The loss of a loved one is often one of the most trying times you will experience in your life. From making funeral arrangements and navigating through the stages of grief to managing and settling the estate, it is easy for disputes to arise between family members. Fortunately, a majority of the disputes can be resolved amicably. To do so, it is essential to identify strategies to keep the peace in your family without the added worry of conflict among your heirs. Here are some warning signs t...
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How to Protect Your Digital Assets in Your Estate Plan

As our society ages, there is naturally a rising concern over the physical, emotional, and financial security of our family members. With changes in technology, we are now conducting more business and financial management digitally. As a result, you should consider how you would protect your digital assets in your estate plan. Who will have access? How and where will you store your online passwords? These are vital questions to address as part of your estate plan. Before providing a loved one...
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3 Questions to Ask Your Estate Planning Attorney Now to Avoid Estate Disputes Later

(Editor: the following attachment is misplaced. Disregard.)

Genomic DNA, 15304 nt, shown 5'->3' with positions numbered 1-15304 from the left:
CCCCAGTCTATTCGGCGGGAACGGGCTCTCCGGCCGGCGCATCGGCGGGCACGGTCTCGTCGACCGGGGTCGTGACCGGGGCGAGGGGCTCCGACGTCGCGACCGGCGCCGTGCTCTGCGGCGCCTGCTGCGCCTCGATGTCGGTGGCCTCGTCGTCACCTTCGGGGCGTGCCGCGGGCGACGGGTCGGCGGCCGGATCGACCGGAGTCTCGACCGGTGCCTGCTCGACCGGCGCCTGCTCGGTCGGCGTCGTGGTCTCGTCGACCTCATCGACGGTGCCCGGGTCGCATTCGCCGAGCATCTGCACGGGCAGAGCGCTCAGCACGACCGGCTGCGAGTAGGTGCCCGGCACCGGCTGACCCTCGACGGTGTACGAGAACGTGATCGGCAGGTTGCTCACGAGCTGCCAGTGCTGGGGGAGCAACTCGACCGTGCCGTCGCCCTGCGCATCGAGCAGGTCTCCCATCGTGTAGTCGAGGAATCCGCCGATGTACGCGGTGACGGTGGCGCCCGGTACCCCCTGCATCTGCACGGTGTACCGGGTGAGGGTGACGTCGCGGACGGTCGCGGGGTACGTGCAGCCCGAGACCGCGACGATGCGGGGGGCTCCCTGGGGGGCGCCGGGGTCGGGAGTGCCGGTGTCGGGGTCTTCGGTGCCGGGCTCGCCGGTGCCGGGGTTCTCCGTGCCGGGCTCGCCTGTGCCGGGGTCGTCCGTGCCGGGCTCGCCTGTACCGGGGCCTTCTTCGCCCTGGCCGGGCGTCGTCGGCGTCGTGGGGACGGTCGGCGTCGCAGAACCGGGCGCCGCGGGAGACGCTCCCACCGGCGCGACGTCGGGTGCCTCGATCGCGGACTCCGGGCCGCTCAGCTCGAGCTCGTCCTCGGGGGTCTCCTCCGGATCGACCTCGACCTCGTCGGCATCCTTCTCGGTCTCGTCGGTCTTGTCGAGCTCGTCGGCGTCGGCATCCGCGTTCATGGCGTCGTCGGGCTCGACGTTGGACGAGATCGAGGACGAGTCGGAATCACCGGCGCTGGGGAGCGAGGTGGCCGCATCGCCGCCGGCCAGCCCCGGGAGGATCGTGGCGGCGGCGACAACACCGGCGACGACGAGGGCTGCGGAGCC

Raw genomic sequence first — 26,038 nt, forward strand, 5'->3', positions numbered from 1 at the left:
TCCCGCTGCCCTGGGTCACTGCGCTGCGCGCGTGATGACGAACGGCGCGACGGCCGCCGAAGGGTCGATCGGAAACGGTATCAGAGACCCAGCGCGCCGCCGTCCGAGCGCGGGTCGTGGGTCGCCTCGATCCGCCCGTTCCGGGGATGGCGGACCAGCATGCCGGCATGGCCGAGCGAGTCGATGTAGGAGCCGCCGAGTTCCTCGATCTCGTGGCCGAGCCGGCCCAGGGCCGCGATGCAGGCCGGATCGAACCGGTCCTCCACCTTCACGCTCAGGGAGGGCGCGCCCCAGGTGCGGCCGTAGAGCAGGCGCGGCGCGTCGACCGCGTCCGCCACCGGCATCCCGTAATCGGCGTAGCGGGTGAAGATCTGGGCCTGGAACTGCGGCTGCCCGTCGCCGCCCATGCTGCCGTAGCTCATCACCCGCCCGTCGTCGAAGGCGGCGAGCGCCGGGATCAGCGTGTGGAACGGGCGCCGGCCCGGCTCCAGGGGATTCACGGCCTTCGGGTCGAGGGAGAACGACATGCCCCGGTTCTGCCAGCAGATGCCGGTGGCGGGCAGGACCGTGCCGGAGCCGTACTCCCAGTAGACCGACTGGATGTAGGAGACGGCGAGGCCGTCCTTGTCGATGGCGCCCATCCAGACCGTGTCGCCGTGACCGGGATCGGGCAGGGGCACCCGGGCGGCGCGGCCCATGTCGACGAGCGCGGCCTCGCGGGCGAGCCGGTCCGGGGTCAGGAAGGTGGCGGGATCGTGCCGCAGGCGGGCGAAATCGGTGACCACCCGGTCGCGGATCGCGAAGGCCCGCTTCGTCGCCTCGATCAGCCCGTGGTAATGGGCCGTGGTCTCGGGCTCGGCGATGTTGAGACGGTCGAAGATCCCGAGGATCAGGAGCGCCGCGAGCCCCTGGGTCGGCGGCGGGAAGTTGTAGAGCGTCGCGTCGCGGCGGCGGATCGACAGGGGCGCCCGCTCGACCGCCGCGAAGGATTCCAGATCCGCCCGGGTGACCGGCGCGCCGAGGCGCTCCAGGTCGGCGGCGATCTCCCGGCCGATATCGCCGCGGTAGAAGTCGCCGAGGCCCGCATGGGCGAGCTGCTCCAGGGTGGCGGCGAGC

Estate planning is a topic many people avoid because of its direct link to mortality; however, it is important to prepare and plan for your future heirs. Enlisting the services of a qualified estate planning attorney will save your loved ones time, money and sanity when it comes to settling your estate. But, hiring the wrong estate planning attorney may result in miscommunication regarding the division of your assets, disputes among your future heirs, and could cost you more money down the road....
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Effective Communication May Reduce Disputes between Executors and Beneficiaries

Estate Disputes- Understanding the Process and the Responsibilities
When a loved one passes away, it’s a difficult time for everyone involved. But often executors and beneficiaries are able to come together over a common goal: preserving the deceased’s legacy. Even so, it is not uncommon for disputes to arise between beneficiaries and executors during the administration and distribution of an estate. At times, these issues can result from a lack of knowledge and communication from the executor. Executors are often labeled as intentionally withholding informat...
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Joint Bank Accounts: Do You Understand the Risks?

Joint Bank Accounts: Do You Understand the Risks?
As our parents and family members age, there is inevitably a growing concern over their physical, emotional, and financial wellbeing. Oftentimes, these aging individuals require assistance paying their bills and managing their finances, and they turn to a trusted family member, friend, or caregiver for help. This is both common and appropriate. Often, they go together to the bank or financial institution to get shared access to accounts with very noble intentions, and the teller provides a form ...